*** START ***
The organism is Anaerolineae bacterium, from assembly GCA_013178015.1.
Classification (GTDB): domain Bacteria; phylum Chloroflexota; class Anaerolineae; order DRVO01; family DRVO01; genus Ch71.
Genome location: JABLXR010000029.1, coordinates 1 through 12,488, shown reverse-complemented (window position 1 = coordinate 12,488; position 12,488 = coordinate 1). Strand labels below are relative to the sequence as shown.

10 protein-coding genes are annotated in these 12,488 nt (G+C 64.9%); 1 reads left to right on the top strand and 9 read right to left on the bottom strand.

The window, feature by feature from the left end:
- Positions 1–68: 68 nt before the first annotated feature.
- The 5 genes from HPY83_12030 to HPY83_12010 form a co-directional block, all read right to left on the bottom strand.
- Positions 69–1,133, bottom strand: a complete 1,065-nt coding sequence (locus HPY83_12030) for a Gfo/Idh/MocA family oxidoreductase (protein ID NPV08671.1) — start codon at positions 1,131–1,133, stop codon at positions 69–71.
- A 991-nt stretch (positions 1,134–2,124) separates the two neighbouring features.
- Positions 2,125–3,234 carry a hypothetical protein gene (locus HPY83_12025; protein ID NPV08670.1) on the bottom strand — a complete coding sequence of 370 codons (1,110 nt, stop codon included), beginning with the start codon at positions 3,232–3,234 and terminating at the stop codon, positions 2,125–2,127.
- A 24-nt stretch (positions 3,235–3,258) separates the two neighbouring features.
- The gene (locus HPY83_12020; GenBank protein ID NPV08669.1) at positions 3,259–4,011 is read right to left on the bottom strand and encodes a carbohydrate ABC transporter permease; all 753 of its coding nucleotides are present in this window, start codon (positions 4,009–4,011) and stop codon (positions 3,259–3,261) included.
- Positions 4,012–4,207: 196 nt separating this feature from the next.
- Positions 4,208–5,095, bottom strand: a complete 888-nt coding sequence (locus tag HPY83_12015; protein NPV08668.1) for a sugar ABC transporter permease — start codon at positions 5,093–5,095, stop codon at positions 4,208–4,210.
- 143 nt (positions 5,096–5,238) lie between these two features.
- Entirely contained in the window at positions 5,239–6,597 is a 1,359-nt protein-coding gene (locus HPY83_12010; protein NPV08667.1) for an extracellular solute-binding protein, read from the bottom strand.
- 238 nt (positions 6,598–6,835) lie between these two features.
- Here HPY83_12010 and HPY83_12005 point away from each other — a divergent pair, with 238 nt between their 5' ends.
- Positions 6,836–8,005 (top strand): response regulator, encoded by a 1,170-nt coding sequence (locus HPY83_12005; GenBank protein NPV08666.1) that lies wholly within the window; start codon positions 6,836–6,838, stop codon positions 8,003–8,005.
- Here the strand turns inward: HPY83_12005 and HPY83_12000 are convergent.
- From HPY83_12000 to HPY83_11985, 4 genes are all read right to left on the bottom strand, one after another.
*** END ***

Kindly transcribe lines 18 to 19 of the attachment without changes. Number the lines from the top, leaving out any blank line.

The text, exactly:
- Here HPY83_12010 and HPY83_12005 point away from each other — a divergent pair, with 238 nt between their 5' ends.
- Positions 6,836–8,005 (top strand): response regulator, encoded by a 1,170-nt coding sequence (locus HPY83_12005; GenBank protein NPV08666.1) that lies wholly within the window; start codon positions 6,836–6,838, stop codon positions 8,003–8,005.